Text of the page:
Stroller 2 is converted from its collapsed position to its erected position just as easily and as quickly. The user merely grasps upper frame 4, preferably at handle 12, and lifts it upwardly. As this occurs, front frame 34 and rear frame 56 will swing into their open or erected positions due to the weight of such frames and this leaves stroller 2 in the semi-erected position illustrated in FIG. 7. When Wheels 50, 66, are on a supporting surface, frames 4, 34, 56, remain in this position without requiring outside support from the person erecting it. Thereafter, the user merely grasps forward cross-rod 198 on canopy frame 194 and lifts upwardly and through the action of support rods 172, 186, and connecting rods 180, brings back frame 80 upwardly. Back frame 80 itself or handle 132 can also be grasped to accomplish this same end. Pins 104 will approach enlarged upper portions of hinge plates 92 and the outwardly flared portions thereof will eventually engage pins 104 and cam them inwardly until they snap outwardly into the rearmost pair of apertures 102. Back frame 80 will at this point be in its reclined position. At this point side plates have swung forwardly and their arcuate slots 156 contain and prevent lateral movement of studs 158. inasmuch as studs 158 are rigidly attached to upper frame 4, the latter is precluded from moving with respect to front frame 34 and rear frame 56. At this point the child can be placed back in the stroller. To bring back frame 80 into more inclined positions, handle 132 is merely rotated and at the same time back frame 80 is urged forwardly.
As has been pointed out above the foregoing operations for both collapsing and erecting stroller 2 can be performed by the use of one hand. Thus, the users other hand and arm are free for holding the child.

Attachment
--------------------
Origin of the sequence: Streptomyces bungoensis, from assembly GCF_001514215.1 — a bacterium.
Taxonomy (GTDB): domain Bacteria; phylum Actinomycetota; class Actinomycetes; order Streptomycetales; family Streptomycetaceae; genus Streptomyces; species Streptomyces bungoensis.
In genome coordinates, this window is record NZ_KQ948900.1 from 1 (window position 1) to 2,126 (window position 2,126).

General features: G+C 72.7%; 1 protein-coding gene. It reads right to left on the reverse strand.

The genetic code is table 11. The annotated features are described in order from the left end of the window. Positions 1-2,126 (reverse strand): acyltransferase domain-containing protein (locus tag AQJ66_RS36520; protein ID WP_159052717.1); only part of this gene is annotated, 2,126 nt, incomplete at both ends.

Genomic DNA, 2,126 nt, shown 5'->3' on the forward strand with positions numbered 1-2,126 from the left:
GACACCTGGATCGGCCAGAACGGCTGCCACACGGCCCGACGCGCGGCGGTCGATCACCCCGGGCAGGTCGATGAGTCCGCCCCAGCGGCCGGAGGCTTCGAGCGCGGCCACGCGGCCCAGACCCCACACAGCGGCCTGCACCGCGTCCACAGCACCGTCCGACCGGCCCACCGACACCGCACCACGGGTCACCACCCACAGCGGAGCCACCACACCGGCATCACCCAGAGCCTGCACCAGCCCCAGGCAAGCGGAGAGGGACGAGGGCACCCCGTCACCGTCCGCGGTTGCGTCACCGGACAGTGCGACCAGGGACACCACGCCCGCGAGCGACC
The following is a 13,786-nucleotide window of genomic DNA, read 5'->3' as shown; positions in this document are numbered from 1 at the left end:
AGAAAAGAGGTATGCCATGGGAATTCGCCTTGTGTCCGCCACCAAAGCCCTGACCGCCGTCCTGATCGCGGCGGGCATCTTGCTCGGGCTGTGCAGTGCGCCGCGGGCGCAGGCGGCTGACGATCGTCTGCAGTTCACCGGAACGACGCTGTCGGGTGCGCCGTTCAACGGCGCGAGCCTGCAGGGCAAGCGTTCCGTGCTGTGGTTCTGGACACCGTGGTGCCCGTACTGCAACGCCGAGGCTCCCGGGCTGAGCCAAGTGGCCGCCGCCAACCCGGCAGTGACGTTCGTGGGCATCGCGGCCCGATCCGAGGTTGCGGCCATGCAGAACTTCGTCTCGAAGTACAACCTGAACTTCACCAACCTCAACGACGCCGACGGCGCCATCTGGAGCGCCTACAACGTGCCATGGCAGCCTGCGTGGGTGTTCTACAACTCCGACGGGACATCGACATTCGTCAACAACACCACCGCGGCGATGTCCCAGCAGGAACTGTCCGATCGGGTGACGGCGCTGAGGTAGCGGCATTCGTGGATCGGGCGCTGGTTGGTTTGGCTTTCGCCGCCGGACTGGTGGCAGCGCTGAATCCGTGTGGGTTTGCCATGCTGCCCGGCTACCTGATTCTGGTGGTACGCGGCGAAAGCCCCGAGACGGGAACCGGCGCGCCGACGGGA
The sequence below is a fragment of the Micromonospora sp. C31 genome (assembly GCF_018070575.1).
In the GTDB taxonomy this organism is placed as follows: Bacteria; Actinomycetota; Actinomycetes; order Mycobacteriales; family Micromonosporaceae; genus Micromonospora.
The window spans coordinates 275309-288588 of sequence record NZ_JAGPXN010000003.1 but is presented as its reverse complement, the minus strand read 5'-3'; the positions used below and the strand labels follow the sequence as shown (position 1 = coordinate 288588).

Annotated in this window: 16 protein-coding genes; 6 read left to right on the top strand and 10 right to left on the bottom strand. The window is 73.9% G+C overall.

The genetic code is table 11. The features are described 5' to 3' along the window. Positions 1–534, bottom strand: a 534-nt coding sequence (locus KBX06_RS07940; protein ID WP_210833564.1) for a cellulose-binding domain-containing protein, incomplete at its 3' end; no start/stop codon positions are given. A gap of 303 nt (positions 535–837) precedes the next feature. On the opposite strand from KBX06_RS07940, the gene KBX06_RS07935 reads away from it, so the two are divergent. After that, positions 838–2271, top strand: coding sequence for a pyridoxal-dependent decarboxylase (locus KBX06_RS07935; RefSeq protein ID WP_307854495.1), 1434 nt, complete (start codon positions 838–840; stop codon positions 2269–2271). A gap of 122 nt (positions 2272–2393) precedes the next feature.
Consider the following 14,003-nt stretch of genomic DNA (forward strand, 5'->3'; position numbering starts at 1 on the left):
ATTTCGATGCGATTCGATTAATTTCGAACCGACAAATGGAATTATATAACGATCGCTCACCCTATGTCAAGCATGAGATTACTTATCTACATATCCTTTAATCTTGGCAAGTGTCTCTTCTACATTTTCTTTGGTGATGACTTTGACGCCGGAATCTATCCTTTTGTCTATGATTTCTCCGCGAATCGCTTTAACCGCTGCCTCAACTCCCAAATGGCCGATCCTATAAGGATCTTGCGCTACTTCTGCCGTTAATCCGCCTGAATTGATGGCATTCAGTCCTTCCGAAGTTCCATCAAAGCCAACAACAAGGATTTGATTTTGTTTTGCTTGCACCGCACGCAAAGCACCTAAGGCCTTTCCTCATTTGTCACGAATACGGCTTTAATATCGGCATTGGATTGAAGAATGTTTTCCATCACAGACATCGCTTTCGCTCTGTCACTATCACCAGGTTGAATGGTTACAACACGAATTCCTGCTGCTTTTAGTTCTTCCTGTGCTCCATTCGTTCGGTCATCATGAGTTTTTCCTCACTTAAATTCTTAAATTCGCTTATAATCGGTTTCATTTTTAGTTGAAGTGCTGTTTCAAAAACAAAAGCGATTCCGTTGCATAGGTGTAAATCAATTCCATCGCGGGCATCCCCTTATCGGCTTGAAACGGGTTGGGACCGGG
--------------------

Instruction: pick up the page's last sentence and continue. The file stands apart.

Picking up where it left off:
Cover 250 and canopy 270 have been omitted from FIGS. 2-10 so as not to obscure the various structural elements of stroller 2. It is sufficient to note that cover 250 merely folds with frames 80, 88, while canopy cover 270 folds with frame 194 and neither interferes with the movement of the various structural elements of stroller 2.
In view of the above, it will be seen that the several objects of the invention are achieved and other advantageous results attained.
What is claimed is:
1. A collapsible baby stroller comprising a first and a second frame; hinge means for swingably connecting said first and second frames to one another so that they can be folded from an erected position wherein they are disposed at predetermined angles with respect to one another to a collapsed position wherein they are presented substantially in side-by-side relation; a backrest hingedly mounted with respect to said first and second frames and adapted to fold from at least one back-sup porting position to a collapsed position; a seat member hingedly connected to said backrest and adapted to fold with said backrest when said backrest is moved to its collapsed position; and support means being pivotally secured to said seat member and said first frame and engaging said second frame when said backrest is in said backsupporting position so as to prevent relative movement between said first and second frames; said support means being disengaged from said second frame when said back- ,rest is in its collapsed position so that said first and second frames can be moved into collapsed position.
2. A stroller according to claim 1 wherein said support means is a rigid element pivotally connected to said seat member and said first frame.
3. A stroller according to claim 2 wherein said support means includes an arcuate slot and said second frame includes a stud which projects into said slot when said first and second frames are in said erected position, said stub being free of said slot when said backrest is in its collapsed position.
4. A stroller according to claim 1 wherein said first frame extends below said seat member and said second frame extends above said backrest when said first and second frames are in said erected position.
5. A stroller according to claim 1 wherein a third frame is pivotally connected to said second frame, said backrest being in side-by-side relation with said third frame when in its collapsed position.
6. A stroller according to claim 1 wherein a third frame is pivotally connected to said second frame and connecting links hingedly connect said first frame and said third frame for holding those frames at a predetermined angle when said first and second frames are in said erected position.
7. A stroller according to claim 1 and further characterized by locking means carried by said backrest for engaging said seat member and preventing relative movement between said seat member and said backrest.
References Cited UNITED STATES PATENTS 2,678,219 5/1954 Goodman 28041 3,084,949 4/1963 Forster 28036 3,191,958 6/1965 Smith 280-36 BENJAMIN HERSH, Primary Examiner ROBERT R. SONG, Assistant Examiner